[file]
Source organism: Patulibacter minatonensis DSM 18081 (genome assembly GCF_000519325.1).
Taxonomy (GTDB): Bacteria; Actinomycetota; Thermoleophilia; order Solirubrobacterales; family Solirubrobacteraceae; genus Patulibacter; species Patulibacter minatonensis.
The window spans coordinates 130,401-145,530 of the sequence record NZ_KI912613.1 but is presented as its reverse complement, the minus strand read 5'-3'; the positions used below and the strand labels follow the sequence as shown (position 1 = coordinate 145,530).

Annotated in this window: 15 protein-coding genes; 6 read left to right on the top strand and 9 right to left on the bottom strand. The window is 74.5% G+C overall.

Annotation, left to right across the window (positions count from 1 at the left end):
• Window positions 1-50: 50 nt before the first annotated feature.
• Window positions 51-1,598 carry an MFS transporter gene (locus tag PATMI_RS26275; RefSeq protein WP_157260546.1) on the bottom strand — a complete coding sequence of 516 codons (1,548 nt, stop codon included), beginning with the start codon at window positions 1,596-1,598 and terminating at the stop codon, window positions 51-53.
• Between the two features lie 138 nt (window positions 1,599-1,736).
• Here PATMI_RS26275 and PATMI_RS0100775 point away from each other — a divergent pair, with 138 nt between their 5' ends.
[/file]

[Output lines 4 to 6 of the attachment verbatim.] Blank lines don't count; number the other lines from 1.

Annotated in this window: 15 protein-coding genes; 6 read left to right on the top strand and 9 right to left on the bottom strand. The window is 74.5% G+C overall.

Annotation, left to right across the window (positions count from 1 at the left end):
• Window positions 1-50: 50 nt before the first annotated feature.